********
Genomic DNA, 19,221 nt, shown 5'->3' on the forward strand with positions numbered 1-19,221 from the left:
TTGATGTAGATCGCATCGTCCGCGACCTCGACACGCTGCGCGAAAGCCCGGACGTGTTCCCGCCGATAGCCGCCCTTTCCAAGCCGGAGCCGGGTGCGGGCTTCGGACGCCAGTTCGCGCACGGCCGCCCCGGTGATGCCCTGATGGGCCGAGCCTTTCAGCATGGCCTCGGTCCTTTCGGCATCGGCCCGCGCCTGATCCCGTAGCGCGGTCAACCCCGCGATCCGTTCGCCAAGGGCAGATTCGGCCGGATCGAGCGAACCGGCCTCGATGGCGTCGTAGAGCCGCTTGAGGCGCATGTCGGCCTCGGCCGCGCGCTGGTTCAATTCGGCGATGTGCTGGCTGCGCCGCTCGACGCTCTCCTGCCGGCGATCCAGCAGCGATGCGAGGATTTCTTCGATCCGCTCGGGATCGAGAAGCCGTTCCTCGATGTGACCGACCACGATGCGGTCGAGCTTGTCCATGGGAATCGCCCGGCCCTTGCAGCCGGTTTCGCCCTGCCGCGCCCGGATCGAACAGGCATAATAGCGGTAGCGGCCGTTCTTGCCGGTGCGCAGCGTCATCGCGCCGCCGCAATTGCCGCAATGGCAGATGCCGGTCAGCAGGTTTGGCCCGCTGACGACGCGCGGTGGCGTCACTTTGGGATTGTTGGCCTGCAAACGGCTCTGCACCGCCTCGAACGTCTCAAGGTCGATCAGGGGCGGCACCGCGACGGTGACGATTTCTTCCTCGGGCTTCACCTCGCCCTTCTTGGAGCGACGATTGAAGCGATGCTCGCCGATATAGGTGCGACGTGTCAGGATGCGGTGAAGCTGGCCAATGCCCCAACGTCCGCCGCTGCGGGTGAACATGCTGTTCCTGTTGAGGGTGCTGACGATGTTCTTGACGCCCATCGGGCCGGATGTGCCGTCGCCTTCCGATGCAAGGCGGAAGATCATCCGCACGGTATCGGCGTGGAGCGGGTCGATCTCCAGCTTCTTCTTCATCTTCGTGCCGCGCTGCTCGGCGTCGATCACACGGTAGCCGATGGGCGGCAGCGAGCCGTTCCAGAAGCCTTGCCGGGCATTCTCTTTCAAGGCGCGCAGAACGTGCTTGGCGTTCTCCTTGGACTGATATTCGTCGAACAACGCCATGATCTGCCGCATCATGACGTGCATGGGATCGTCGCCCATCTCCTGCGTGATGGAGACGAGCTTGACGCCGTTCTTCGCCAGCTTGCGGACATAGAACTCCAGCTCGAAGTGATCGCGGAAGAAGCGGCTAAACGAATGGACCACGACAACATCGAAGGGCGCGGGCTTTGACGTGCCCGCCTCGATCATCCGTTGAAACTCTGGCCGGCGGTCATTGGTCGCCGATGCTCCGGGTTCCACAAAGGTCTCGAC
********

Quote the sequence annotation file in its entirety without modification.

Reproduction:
Genomic DNA, 19,221 nt, shown 5'->3' on the forward strand with positions numbered 1-19,221 from the left:
TTGATGTAGATCGCATCGTCCGCGACCTCGACACGCTGCGCGAAAGCCCGGACGTGTTCCCGCCGATAGCCGCCCTTTCCAAGCCGGAGCCGGGTGCGGGCTTCGGACGCCAGTTCGCGCACGGCCGCCCCGGTGATGCCCTGATGGGCCGAGCCTTTCAGCATGGCCTCGGTCCTTTCGGCATCGGCCCGCGCCTGATCCCGTAGCGCGGTCAACCCCGCGATCCGTTCGCCAAGGGCAGATTCGGCCGGATCGAGCGAACCGGCCTCGATGGCGTCGTAGAGCCGCTTGAGGCGCATGTCGGCCTCGGCCGCGCGCTGGTTCAATTCGGCGATGTGCTGGCTGCGCCGCTCGACGCTCTCCTGCCGGCGATCCAGCAGCGATGCGAGGATTTCTTCGATCCGCTCGGGATCGAGAAGCCGTTCCTCGATGTGACCGACCACGATGCGGTCGAGCTTGTCCATGGGAATCGCCCGGCCCTTGCAGCCGGTTTCGCCCTGCCGCGCCCGGATCGAACAGGCATAATAGCGGTAGCGGCCGTTCTTGCCGGTGCGCAGCGTCATCGCGCCGCCGCAATTGCCGCAATGGCAGATGCCGGTCAGCAGGTTTGGCCCGCTGACGACGCGCGGTGGCGTCACTTTGGGATTGTTGGCCTGCAAACGGCTCTGCACCGCCTCGAACGTCTCAAGGTCGATCAGGGGCGGCACCGCGACGGTGACGATTTCTTCCTCGGGCTTCACCTCGCCCTTCTTGGAGCGACGATTGAAGCGATGCTCGCCGATATAGGTGCGACGTGTCAGGATGCGGTGAAGCTGGCCAATGCCCCAACGTCCGCCGCTGCGGGTGAACATGCTGTTCCTGTTGAGGGTGCTGACGATGTTCTTGACGCCCATCGGGCCGGATGTGCCGTCGCCTTCCGATGCAAGGCGGAAGATCATCCGCACGGTATCGGCGTGGAGCGGGTCGATCTCCAGCTTCTTCTTCATCTTCGTGCCGCGCTGCTCGGCGTCGATCACACGGTAGCCGATGGGCGGCAGCGAGCCGTTCCAGAAGCCTTGCCGGGCATTCTCTTTCAAGGCGCGCAGAACGTGCTTGGCGTTCTCCTTGGACTGATATTCGTCGAACAACGCCATGATCTGCCGCATCATGACGTGCATGGGATCGTCGCCCATCTCCTGCGTGATGGAGACGAGCTTGACGCCGTTCTTCGCCAGCTTGCGGACATAGAACTCCAGCTCGAAGTGATCGCGGAAGAAGCGGCTAAACGAATGGACCACGACAACATCGAAGGGCGCGGGCTTTGACGTGCCCGCCTCGATCATCCGTTGAAACTCTGGCCGGCGGTCATTGGTCGCCGATGCTCCGGGTTCCACAAAGGTCTCGAC